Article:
Some great players are one short of a Major Grand Slam. Others are without a single Silver Clubhouse, a U. S. Open Championship, a Claret Jug or a Wannamaker Trophy.
I’m not sure which void is harder to fill. Rory would like to complete his on Sunday, and Phil hopes to fill the gap in June. Others just hope to win one this year.
Before Raymond Floyd swooned while looking at Friday’s hole locations, he talked on The Golf Channel about the mental side of winning a major championship. He suggested that everyone on the practice tee has the ability to win from the neck down, but it’s the stuff above the shoulders that allows players to win The Masters, The US Open, The Open and the PGA Championship.
The 37-yeqr-old Sergio Garcia certainly has the game, and his bounce around the course on Thursday and Friday showed fans in Spain and around the world that he had the “stuff” to win a major. After making bogey on 10 and par on 11 Friday, on 12 he slid his sand wedge under a bunker shot that lipped out for birdie. As the ball took a hard left turn around the lip, Sergio smiled as he lamented the ball’s stubbornness.
Lee Westwood has the game to win on any course on the planet. It’s mind-boggling that he hasn’t won one of the four coveted trophies, but his ball striking makes the 43-year-old a favorite to hoist one before the PGA Tour Champions comes calling.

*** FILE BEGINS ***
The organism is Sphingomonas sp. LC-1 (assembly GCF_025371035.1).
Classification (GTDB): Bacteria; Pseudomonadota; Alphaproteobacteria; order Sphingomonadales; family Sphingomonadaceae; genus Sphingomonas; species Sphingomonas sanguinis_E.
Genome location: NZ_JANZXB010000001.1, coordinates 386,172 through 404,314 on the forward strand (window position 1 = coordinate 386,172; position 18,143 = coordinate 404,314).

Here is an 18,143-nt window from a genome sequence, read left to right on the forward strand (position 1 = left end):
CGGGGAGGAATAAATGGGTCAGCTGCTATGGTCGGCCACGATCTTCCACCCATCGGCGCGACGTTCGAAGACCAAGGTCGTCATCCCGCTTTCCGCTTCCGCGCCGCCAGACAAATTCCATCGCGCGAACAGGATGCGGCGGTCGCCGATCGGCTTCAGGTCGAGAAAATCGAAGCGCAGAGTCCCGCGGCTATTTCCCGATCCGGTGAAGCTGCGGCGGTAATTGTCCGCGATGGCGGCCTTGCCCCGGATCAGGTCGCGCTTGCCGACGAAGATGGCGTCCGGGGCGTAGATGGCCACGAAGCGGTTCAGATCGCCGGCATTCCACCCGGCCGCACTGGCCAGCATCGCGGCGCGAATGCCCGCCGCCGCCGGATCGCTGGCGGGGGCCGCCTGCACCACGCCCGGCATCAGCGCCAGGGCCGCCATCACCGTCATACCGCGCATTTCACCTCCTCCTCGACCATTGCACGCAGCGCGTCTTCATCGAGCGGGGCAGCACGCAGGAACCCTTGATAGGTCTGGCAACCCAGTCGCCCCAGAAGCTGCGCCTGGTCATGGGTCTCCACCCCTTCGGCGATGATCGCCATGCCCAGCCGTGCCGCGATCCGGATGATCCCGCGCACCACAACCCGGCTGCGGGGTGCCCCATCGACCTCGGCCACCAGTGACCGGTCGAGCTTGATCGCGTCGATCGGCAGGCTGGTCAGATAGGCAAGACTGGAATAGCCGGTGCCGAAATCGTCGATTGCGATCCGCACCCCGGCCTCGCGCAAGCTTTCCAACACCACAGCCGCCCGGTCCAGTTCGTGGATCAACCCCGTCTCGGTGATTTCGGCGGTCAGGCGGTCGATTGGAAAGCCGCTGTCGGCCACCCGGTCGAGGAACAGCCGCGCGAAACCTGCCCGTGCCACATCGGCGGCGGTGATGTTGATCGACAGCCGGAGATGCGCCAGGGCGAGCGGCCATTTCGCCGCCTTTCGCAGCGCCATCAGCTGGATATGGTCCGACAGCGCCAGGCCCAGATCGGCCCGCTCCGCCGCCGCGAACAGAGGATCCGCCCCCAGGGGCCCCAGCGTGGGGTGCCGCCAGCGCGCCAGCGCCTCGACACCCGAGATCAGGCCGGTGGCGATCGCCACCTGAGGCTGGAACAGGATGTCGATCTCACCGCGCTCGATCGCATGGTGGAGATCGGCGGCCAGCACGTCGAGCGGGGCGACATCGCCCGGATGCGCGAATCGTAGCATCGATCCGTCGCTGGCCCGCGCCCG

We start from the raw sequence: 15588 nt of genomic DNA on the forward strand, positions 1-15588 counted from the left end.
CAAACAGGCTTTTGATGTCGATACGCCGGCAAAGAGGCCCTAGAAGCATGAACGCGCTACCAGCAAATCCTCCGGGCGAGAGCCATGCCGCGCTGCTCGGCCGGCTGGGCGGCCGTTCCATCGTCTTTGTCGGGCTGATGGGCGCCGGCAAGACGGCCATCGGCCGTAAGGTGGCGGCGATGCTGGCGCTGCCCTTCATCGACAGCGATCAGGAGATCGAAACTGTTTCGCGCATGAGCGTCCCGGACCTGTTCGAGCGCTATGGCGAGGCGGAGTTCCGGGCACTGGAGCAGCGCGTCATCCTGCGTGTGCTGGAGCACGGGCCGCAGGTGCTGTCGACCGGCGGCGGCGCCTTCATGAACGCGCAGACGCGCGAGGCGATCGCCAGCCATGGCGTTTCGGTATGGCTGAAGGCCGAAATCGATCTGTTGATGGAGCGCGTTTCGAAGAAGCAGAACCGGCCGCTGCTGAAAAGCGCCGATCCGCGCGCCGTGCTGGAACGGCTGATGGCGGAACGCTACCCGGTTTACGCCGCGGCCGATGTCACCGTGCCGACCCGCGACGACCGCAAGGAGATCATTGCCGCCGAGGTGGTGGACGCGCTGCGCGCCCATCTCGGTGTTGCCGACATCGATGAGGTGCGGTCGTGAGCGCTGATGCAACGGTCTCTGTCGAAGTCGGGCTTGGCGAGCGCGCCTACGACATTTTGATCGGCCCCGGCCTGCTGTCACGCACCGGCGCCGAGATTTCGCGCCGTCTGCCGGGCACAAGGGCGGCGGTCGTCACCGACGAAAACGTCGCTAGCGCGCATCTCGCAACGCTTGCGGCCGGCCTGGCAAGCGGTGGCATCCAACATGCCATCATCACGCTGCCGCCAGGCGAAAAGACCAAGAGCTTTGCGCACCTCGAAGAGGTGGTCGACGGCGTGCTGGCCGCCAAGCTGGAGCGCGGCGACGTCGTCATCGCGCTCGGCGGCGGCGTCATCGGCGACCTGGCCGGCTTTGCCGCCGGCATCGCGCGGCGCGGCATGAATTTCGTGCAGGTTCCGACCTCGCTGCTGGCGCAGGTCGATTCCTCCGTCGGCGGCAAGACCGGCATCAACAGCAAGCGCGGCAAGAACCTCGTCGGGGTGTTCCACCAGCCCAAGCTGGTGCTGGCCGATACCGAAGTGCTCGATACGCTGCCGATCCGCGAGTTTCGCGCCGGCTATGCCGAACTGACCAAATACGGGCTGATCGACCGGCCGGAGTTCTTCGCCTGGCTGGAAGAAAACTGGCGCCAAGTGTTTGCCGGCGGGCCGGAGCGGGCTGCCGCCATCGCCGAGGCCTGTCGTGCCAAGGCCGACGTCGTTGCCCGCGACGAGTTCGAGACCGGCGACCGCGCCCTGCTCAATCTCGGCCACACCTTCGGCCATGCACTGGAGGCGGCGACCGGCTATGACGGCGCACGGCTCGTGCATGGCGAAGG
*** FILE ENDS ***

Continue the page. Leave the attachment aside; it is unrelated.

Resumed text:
Ryan Moore and Rickie Fowler, 34 and 28 years old respectively, have the grit upstairs to win. They hope to zip a major into their golf bag sooner rather than later. Matt Kuchar, at 38, would like to do what Dustin Johnson and Henrik Stenson did last year: get off “the list.”
As we head into the back nine of the 81st Masters, many “best players never to win a major” have the chance to engrave their name on the silver clubhouse. However, they’ll have to juke several golfers who own one or more of the four major trophies. Adam, Rory, Phil, Fred and Justin want another one.
Bob Rotella’s list of 10 Rules for How to Win Your Major begins with “Believe You Can Win.” Gio Valiante begins his similar list with “See the Positive in a Setback.” The sports psychologist who coached seven PGA Tour players to eight wins in 2010 added, “The positives are always there if you make the effort to find them.”
With several major champions and non-winners in the Top 20 heading into the weekend, this Masters might offer more edge-of-your-recliner excitement than ever before, especially for Rory and those looking for their first major.
Tommy Snell, golf coach at Mississippi Gulf Coast Community College, writes a column for the Sun Herald.